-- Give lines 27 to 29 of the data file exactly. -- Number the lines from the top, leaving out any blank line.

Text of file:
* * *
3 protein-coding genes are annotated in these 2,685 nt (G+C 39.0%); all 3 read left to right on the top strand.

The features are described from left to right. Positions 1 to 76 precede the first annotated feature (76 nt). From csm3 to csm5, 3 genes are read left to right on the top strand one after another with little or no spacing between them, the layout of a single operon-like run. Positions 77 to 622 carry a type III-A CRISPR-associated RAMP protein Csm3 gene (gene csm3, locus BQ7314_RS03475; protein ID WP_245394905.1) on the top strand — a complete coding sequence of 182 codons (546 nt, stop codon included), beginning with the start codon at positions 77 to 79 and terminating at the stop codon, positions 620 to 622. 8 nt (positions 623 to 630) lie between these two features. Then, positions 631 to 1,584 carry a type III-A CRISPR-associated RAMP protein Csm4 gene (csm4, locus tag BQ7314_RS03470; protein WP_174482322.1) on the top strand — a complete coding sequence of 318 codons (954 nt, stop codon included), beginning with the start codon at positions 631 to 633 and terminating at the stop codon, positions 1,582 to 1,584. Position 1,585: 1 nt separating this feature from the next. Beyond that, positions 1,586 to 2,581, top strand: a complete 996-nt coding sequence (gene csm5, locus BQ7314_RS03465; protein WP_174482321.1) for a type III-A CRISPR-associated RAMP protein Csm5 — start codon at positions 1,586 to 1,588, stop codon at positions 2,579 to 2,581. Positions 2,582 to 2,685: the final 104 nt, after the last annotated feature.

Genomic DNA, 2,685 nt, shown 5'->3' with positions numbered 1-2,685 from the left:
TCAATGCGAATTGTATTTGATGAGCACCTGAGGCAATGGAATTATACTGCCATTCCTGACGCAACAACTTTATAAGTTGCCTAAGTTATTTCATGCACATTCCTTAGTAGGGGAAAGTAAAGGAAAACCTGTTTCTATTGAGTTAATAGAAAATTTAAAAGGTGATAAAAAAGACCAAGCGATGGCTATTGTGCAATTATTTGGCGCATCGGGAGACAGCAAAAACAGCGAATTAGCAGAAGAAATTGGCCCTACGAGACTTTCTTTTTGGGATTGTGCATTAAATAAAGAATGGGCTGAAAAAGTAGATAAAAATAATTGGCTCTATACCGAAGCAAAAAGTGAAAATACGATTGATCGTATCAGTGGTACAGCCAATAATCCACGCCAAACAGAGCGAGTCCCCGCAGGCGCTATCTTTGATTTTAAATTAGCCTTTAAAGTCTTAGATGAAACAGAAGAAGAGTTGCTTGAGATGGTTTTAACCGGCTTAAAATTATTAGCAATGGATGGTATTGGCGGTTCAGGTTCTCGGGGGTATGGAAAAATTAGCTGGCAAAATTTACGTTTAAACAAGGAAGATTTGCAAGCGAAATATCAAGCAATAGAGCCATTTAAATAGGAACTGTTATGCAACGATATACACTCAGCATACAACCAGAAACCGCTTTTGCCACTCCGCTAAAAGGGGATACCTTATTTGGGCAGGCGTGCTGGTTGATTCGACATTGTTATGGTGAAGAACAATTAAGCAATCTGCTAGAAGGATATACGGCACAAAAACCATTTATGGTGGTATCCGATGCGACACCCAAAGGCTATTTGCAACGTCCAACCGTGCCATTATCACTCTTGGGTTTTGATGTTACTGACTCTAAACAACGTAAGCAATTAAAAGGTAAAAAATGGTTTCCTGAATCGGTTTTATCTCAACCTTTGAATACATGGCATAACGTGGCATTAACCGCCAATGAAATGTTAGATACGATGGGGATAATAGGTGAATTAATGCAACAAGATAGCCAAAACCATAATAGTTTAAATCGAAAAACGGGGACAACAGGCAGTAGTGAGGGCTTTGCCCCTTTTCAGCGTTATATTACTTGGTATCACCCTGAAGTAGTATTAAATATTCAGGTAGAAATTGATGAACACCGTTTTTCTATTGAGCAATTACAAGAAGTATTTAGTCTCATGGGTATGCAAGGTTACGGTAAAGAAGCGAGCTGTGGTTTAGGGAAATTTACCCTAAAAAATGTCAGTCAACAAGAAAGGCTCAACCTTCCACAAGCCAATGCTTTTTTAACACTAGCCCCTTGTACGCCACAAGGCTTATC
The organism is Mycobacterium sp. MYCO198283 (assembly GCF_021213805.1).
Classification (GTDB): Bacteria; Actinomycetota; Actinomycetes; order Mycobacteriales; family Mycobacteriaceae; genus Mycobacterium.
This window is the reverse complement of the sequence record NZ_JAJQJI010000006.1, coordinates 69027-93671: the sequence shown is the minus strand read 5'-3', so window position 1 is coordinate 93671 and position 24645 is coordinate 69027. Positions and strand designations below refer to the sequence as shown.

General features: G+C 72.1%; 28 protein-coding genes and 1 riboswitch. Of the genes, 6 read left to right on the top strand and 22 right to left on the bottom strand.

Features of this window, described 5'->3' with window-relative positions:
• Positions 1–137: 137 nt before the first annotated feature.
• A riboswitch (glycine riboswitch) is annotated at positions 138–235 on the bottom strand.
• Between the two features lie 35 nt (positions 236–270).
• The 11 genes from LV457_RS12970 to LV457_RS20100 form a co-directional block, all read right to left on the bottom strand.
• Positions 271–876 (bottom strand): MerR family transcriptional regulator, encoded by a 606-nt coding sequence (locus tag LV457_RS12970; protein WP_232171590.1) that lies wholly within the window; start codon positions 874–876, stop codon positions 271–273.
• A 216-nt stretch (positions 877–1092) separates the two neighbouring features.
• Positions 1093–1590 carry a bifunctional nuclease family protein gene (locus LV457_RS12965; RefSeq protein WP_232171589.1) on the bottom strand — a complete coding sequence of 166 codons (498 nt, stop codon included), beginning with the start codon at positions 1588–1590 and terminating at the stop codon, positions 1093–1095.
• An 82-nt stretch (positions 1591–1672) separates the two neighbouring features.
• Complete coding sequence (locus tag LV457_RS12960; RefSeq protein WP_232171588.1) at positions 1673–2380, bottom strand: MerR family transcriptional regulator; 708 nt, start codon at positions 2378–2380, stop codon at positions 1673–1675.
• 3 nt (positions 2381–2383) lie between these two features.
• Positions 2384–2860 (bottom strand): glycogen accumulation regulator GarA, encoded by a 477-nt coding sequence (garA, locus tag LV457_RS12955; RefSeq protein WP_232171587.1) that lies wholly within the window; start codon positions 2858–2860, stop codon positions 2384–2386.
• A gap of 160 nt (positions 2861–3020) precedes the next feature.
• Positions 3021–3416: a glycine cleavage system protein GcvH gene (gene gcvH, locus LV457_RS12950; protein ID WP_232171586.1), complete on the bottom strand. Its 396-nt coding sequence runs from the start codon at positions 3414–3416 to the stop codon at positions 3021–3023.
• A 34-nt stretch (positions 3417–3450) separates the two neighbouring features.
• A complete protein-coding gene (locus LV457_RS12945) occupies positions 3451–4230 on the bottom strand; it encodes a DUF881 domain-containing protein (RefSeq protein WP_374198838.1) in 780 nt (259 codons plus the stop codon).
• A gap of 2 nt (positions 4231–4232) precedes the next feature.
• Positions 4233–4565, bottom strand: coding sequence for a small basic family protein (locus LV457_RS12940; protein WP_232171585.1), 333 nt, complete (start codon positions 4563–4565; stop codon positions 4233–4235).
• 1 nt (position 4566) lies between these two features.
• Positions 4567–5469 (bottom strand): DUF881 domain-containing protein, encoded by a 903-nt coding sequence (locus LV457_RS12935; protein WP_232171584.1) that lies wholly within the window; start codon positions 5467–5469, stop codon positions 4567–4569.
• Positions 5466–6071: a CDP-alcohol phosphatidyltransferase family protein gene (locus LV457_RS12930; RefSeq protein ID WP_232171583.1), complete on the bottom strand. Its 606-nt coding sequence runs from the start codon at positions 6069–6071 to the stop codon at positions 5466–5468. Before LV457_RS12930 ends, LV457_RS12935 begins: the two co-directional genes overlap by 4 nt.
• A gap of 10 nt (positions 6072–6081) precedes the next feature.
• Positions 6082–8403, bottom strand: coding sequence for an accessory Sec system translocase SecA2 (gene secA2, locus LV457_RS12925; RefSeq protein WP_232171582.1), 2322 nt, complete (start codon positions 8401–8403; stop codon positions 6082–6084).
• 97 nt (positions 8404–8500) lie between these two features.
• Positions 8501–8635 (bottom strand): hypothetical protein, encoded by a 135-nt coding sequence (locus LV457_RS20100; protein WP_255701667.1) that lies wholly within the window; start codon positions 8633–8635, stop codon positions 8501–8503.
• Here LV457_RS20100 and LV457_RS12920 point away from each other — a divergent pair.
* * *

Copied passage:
• 1 nt (position 4566) lies between these two features.
• Positions 4567–5469 (bottom strand): DUF881 domain-containing protein, encoded by a 903-nt coding sequence (locus LV457_RS12935; protein WP_232171584.1) that lies wholly within the window; start codon positions 5467–5469, stop codon positions 4567–4569.
• Positions 5466–6071: a CDP-alcohol phosphatidyltransferase family protein gene (locus LV457_RS12930; RefSeq protein ID WP_232171583.1), complete on the bottom strand. Its 606-nt coding sequence runs from the start codon at positions 6069–6071 to the stop codon at positions 5466–5468. Before LV457_RS12930 ends, LV457_RS12935 begins: the two co-directional genes overlap by 4 nt.